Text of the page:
The Ethics of Smoking
From the Centers of Disease Control and Prevention here are the current statistics about the prevalence of smoking cigarettes.
Current Cigarette Smoking
In 2007, the median prevalence of adult current smoking in the 50 states and DC was 19.8% Among states, current smoking prevalence was highest in Kentucky (28.3%), West Virginia (27.0%), and Oklahoma (25.8%); and lowest in Utah (11.7%), California (14.3%), and Connecticut (15.5%). Smoking prevalence was 8.7% in USVI, 12.2% in PR, and 31.1% in Guam. Median smoking prevalence among the 50 states and DC was 21.3% (range: 15.5%--28.8%) for men and 18.4% (range: 8.0%--27.8%) for women. Men had a significantly higher prevalence of smoking than women in 30 states, DC, and all three territories.
Trends in Cigarette Smoking
During 1998--2007, linear decreases were observed in 28 states, DC, and PR. Nonlinear trends were detected in 19 other states. Trends in smoking prevalence varied among these states; however, all had reached a peak prevalence before 2004 and then began to decrease. Among 16 of these 18 states, logistic regression models indicated that the prevalence decreased during 1998--2007; in the other two states no change in prevalence occurred. No change over time in smoking prevalence (quadratic or linear) was observed in Alabama, Arizona, Tennessee, and West Virginia.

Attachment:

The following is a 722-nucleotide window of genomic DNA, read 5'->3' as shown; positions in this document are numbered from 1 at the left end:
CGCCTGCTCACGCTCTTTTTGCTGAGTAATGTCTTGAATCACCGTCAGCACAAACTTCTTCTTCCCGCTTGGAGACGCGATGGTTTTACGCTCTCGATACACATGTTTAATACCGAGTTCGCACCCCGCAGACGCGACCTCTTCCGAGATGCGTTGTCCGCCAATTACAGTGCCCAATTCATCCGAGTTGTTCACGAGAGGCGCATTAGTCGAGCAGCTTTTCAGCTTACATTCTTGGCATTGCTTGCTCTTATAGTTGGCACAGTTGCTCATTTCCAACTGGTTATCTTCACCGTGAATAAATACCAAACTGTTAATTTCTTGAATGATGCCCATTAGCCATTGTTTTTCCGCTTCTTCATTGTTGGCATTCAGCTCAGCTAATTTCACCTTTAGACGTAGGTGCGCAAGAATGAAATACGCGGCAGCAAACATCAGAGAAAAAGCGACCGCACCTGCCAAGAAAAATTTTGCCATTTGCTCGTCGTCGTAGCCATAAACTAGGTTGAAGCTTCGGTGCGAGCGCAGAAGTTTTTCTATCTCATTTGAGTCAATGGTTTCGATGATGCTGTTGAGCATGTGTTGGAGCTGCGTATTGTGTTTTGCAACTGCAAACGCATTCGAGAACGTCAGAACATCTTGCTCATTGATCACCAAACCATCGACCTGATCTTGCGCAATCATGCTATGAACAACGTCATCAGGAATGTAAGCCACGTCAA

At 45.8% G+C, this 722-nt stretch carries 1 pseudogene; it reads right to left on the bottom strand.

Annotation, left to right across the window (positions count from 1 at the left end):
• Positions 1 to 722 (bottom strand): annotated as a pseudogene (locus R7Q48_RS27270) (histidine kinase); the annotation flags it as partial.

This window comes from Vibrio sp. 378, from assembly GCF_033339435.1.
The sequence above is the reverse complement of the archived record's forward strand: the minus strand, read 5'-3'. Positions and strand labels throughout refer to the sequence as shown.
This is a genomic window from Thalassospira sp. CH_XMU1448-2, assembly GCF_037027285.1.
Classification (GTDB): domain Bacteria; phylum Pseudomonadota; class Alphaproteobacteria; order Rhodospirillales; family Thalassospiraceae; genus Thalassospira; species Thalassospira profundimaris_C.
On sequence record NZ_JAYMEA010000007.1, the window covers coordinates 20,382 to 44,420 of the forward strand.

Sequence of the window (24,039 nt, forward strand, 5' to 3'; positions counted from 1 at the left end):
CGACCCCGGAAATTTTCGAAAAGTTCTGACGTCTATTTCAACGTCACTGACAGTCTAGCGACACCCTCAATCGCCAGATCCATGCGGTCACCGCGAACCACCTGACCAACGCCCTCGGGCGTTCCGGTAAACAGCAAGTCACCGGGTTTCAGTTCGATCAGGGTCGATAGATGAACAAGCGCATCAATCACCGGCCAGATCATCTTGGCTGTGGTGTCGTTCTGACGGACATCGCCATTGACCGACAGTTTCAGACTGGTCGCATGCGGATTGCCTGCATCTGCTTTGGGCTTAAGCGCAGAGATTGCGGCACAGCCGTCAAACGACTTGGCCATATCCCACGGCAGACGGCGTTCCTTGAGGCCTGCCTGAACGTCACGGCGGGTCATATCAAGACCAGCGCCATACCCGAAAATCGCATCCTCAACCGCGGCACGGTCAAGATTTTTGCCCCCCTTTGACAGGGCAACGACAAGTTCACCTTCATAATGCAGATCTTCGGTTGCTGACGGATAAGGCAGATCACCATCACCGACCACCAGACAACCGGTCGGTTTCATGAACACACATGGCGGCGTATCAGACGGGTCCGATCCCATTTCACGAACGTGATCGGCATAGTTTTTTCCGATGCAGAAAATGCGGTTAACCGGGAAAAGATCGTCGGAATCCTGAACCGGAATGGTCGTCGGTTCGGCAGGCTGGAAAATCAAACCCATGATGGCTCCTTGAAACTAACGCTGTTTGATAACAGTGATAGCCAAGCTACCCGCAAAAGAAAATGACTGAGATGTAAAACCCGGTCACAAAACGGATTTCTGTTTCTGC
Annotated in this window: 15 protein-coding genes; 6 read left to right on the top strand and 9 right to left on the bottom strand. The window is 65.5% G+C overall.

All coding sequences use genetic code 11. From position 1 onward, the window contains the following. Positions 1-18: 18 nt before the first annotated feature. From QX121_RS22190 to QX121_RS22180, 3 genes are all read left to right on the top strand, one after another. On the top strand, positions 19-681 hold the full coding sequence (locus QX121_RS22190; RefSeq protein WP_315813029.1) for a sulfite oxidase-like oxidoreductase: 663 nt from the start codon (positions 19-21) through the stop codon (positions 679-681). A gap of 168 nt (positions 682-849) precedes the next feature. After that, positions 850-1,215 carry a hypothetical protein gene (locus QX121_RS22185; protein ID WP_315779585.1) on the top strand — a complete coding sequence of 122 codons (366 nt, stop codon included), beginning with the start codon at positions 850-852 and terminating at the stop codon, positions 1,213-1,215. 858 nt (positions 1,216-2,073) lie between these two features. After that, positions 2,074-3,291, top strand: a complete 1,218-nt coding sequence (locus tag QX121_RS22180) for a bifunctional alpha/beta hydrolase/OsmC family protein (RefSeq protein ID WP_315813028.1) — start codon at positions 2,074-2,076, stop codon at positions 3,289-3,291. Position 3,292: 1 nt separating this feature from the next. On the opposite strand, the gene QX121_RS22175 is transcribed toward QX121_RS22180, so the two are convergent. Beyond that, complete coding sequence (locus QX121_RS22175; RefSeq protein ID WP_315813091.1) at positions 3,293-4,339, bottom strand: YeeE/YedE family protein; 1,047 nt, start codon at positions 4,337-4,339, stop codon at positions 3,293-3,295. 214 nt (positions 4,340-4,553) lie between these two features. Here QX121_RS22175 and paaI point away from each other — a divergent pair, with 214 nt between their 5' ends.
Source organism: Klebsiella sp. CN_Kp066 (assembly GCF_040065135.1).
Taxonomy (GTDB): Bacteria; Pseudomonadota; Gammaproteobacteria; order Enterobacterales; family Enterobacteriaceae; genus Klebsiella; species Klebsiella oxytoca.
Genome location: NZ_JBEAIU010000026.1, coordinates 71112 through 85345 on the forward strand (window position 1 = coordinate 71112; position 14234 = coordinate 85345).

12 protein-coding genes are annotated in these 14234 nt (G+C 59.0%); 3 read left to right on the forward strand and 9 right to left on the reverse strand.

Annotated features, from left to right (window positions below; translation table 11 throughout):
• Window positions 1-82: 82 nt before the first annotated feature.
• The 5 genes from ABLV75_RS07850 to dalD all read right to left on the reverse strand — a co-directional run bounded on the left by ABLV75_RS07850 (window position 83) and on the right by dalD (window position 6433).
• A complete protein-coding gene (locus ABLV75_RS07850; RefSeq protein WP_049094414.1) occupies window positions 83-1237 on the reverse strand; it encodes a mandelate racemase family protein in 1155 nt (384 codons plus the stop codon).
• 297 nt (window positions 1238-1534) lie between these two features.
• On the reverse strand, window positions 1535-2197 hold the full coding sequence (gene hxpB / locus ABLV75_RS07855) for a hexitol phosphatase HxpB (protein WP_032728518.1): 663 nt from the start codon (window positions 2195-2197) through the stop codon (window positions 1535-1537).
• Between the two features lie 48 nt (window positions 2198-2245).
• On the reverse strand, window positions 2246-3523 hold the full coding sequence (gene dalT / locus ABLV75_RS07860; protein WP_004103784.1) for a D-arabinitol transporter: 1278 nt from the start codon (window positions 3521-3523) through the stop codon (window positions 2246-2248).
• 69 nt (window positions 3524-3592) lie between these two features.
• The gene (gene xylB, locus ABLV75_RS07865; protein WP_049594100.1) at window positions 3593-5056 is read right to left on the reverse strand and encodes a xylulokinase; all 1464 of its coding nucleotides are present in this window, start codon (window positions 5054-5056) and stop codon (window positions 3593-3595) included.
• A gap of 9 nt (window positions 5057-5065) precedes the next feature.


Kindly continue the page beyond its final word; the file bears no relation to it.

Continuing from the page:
The host of medical consequences of smoking is clear as can be read in the Executive Summary of the U.S. Surgeon General’s 2004 Report with studies showing damage to organs beyond the lungs and heart and the resultant personal impact in terms of chronic symptoms but also the personal and society-wide effect on productivity and medical time and financial expenditure. Further, there is the documented health effects of those exposed secondarily to a smoking environment.
The need for breaking the tobacco habit and reducing smoking within the United States is obvious. For years various approaches have been begun by the government, institutions and the medical system including ban on certain advertising, anti-smoking campaigns and public and patient education through the media and by the medical profession along with medical approaches to reduce the tobacco craving. As seen by the CDC statistics, there has been some improvement in reduction of smoking but has not reached hoped for goal of about 12%.
Now, what does ethics have to do with smoking? If smoking is a personal right and liberty, on what ethical argument can government restrict the citizen’s autonomy for smoking and for example restrict where a person can or can’t smoke? Autonomy can be preserved unless through the action of an individual there is potential harm to others. Philosopher Thaddus M. Pope has written a paper for the University of Pittsburg Law Review which dissects the ethics involved. If you are a smoker, how do you feel about the restrictions put on you on where you can smoke and which limit your autonomy to smoke? Do you think you should be “your brother’s keeper”?..Maurice.